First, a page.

At the beginning of June I attended the Inspire Conference, London, a great event organised by a the very smart and thoroughly charming Adil mohammed, whom I have the pleasure of working with of late. It was a great day that lived up to its name. There were many great presentations but one that stood out was by Nick Halstead, CEO of MediaSift and creator of Tweetmeme. His presentation was called Big Data and centred around growth of data and how important and valuable ‘Big Data’ management is. You can see the video here – watch it if you have time, it’s very interesting.
Perhaps one of the most interesting things he mentioned was that it has now been proven that the average sentiment of everyone on twitter correlates ahead of the stock market to an accuracy of 87%. Consequently an increasing number of hedge funds are now using twitter sentiments as their guide to investment. This was news to me so I feverishly tweeted it. Now on the face of it, it seems ludicrous – fund managers speculating with my pension fund based on the global ramblings of a load of social butterflies talking about what they had for breakfast?
But the more you think about it, the more it makes sense. The ‘sentiment’ of millions of people, with their varied networks, individual views and collective intelligence, all flowing naturally and broadly and incorporating influence from all sources. Most importantly, freedom of expression and thought. It’s realtime market research on a massive scale, with the most comprehensive and diverse research pool to draw from. Contrast this with the average bunch of analysts and financial ‘experts’, sitting in their financial institutions, surrounded by other financial experts, in the centre of the financial district. For up to 18 hours a day.
When you consider that a good number of these chaps probably spend the little recreational time they have left snorting cocaine, quaffing champers and chatting up lap dancers its not that difficult to appreciate that they live in a bubble and are probably far too close to the numbers and too engrossed in their world to tap into the broader collective intelligence. All of a sudden, betting on twitter starts to make sense.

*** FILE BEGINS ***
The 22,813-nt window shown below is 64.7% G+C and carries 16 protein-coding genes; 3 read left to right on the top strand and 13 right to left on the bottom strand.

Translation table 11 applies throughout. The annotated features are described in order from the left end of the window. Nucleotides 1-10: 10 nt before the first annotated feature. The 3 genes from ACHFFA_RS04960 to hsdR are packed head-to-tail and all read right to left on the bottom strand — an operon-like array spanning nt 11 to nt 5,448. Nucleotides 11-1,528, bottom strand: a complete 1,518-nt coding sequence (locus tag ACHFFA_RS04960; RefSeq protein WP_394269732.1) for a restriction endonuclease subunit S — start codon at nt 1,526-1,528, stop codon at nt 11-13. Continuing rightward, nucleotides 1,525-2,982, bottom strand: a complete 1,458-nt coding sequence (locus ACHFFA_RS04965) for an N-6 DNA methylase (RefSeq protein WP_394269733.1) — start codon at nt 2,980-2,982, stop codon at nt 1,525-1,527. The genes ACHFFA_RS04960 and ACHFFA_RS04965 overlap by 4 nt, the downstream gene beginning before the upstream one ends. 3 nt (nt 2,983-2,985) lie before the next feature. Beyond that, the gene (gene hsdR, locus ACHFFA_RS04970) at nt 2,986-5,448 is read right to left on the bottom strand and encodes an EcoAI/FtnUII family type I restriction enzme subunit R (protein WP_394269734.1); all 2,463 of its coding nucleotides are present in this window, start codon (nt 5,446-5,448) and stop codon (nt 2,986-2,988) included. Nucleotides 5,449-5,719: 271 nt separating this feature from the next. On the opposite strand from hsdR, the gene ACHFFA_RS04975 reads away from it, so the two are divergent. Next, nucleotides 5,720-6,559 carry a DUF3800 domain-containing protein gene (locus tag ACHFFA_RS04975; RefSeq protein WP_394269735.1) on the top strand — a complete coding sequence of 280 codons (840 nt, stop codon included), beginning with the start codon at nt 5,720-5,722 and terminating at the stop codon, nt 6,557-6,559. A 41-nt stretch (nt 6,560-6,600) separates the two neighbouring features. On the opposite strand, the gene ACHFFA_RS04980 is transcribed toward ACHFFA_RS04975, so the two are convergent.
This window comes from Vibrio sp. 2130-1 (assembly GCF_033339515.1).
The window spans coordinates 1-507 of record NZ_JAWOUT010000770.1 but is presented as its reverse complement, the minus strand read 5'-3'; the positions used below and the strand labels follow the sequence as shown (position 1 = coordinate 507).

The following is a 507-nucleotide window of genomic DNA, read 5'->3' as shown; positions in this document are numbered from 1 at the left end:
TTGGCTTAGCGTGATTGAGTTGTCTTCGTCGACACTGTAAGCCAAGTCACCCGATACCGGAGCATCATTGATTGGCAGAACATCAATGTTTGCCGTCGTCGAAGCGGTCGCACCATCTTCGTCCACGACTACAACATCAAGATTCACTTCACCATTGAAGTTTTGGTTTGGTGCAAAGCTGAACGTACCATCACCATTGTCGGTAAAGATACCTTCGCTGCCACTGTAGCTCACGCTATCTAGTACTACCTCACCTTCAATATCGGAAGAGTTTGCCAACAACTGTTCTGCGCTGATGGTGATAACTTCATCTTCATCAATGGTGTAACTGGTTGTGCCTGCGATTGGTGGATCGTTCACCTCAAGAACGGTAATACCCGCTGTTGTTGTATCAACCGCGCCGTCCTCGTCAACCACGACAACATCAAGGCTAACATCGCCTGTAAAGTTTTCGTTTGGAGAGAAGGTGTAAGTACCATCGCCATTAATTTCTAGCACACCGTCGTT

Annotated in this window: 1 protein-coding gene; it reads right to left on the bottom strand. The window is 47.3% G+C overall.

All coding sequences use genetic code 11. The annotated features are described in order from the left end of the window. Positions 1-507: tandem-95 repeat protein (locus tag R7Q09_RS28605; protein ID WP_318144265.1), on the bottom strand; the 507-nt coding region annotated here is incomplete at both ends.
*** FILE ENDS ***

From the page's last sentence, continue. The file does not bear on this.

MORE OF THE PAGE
I didn’t give it much more thought until recently when I came across a conversation going on amongst some of my US HR friends at the Ohio SHRM conference. Charlie Judy sent out a tweet that caught my eye:
I think he has a point and I tweeted my agreement. For me, surveys are a tool that were once the only real way to get an understanding of what is going on inside the organisation. But for many years I have questioned their value and results. Ask a leading question and you will get a leading answer. See this recent article in HR magazine by Michael Silverman who challenges the current status quo on employee surveys. He talks about “distilling the essence of conversations” which is exactly my point about sentiment. Things have moved on and whilst I can see annual surveys playing a useful role in benchmarking, the emergence of social and community tools allow us to “open up the watercooler conversation” and get a real sense of what is on the mind of our fellow employees, in real time. Better still, for the small number of companies that are adopting these technologies internally, there are additional benefits including significantly increased engagement and product/service innovation.
Measuring employee sentiment in real time rather than surveying them across a number of structured questions would appear to unlock far more than the traditional survey route and I’m hoping to see a much wider use of this approach as more and more organisations realise that the watercooler is where the insight is.